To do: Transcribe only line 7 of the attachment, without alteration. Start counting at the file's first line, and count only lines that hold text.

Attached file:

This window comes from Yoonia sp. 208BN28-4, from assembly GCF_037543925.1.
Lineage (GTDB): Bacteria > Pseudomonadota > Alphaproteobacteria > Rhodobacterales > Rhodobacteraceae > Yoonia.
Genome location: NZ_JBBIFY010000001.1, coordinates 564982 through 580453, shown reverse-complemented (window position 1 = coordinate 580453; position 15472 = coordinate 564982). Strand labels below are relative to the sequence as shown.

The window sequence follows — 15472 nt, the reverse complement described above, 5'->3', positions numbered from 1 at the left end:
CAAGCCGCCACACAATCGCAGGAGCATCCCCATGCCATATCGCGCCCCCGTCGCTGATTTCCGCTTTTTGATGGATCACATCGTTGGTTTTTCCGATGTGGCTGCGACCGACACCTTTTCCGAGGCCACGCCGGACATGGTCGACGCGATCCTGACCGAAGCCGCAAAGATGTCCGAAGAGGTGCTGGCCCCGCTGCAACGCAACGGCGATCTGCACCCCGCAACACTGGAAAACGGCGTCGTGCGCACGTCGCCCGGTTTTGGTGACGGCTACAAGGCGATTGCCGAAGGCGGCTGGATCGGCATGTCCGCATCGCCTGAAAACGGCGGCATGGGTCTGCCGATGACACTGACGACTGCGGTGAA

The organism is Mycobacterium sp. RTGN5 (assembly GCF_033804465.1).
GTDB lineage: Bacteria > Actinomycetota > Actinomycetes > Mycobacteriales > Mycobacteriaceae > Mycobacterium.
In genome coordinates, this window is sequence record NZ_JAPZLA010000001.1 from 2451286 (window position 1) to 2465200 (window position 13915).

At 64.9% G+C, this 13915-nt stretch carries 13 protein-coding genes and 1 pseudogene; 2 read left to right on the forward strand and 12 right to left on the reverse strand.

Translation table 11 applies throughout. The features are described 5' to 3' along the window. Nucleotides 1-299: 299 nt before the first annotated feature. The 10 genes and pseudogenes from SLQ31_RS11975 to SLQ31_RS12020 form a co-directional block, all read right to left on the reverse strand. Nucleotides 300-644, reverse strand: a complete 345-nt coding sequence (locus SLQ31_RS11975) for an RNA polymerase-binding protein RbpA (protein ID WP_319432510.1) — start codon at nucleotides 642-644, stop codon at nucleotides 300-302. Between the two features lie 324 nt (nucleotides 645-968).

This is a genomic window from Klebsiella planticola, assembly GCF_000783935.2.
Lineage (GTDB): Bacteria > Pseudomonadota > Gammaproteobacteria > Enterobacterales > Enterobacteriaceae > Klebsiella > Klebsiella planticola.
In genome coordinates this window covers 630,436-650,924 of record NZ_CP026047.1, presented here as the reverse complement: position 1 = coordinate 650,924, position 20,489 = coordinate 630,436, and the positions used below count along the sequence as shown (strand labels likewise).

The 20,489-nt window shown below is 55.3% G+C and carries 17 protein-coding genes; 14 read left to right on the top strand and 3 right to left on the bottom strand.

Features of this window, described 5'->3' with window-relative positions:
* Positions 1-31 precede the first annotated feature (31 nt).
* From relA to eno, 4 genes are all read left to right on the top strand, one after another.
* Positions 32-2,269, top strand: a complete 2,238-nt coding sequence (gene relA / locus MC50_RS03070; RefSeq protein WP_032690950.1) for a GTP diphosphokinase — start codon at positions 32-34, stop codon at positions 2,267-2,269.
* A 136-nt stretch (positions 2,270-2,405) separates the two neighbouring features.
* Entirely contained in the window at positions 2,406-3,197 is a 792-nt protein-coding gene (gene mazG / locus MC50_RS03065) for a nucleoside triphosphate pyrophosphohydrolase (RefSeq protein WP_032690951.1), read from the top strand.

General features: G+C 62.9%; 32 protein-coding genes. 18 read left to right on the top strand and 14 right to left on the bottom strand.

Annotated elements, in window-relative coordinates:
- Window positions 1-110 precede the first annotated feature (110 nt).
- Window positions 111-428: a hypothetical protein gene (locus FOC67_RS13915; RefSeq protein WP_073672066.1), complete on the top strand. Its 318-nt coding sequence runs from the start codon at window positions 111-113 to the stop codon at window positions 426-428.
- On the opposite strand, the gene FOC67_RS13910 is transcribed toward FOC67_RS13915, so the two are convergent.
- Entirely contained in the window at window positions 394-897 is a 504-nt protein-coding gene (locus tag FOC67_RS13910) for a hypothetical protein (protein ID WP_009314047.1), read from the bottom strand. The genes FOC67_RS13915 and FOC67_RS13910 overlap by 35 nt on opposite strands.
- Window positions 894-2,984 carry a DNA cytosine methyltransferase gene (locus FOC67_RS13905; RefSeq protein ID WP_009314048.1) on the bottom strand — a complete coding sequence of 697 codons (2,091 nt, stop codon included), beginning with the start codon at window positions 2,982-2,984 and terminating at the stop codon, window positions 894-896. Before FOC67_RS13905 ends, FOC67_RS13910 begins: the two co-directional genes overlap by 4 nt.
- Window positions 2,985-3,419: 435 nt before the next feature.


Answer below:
GTDB lineage: Bacteria > Actinomycetota > Actinomycetes > Mycobacteriales > Mycobacteriaceae > Mycobacterium.